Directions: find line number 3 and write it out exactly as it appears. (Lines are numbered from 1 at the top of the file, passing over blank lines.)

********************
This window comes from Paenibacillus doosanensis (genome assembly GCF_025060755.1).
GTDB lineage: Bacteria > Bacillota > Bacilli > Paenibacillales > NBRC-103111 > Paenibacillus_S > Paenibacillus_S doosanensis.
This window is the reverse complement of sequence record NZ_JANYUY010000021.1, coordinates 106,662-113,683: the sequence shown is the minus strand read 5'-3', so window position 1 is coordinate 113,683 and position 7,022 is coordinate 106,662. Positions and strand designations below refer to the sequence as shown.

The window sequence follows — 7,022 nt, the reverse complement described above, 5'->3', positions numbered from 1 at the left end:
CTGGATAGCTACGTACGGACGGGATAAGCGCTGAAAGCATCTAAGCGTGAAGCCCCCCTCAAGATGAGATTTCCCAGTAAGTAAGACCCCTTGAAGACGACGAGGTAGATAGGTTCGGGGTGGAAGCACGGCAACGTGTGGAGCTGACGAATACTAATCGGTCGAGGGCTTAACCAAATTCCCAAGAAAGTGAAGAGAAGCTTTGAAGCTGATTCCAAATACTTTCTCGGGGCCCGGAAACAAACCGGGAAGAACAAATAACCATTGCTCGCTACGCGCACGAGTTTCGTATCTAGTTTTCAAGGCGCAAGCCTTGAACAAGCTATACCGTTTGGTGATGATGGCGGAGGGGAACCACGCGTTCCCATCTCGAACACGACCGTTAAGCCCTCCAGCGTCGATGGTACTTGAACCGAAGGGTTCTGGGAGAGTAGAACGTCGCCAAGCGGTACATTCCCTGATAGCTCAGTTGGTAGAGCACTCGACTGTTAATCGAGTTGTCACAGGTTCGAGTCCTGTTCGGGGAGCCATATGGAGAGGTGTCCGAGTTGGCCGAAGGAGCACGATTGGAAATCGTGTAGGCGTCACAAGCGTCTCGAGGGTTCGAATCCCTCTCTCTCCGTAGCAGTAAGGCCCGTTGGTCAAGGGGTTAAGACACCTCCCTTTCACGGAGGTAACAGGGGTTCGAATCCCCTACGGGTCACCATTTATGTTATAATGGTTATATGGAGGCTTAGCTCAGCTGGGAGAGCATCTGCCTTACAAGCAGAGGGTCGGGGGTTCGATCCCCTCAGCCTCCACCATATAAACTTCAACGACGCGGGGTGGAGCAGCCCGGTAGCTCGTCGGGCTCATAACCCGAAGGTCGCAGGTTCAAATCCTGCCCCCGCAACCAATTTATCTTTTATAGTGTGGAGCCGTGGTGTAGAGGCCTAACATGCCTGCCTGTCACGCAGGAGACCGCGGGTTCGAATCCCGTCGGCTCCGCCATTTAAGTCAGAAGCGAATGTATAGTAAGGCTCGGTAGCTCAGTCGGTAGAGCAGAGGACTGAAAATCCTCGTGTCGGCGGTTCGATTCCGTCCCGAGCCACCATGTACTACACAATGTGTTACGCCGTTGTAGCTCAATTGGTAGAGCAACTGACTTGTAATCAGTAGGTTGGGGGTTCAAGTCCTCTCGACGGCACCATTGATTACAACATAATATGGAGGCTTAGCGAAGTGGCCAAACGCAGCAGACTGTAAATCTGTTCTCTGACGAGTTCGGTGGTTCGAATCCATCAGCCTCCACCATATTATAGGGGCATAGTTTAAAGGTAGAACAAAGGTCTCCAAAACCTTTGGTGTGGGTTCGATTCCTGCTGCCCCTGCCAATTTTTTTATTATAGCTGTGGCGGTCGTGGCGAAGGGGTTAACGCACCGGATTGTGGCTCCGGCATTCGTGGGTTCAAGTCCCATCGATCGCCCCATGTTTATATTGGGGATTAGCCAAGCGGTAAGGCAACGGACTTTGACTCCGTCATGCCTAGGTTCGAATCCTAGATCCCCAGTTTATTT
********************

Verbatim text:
This window is the reverse complement of sequence record NZ_JANYUY010000021.1, coordinates 106,662-113,683: the sequence shown is the minus strand read 5'-3', so window position 1 is coordinate 113,683 and position 7,022 is coordinate 106,662. Positions and strand designations below refer to the sequence as shown.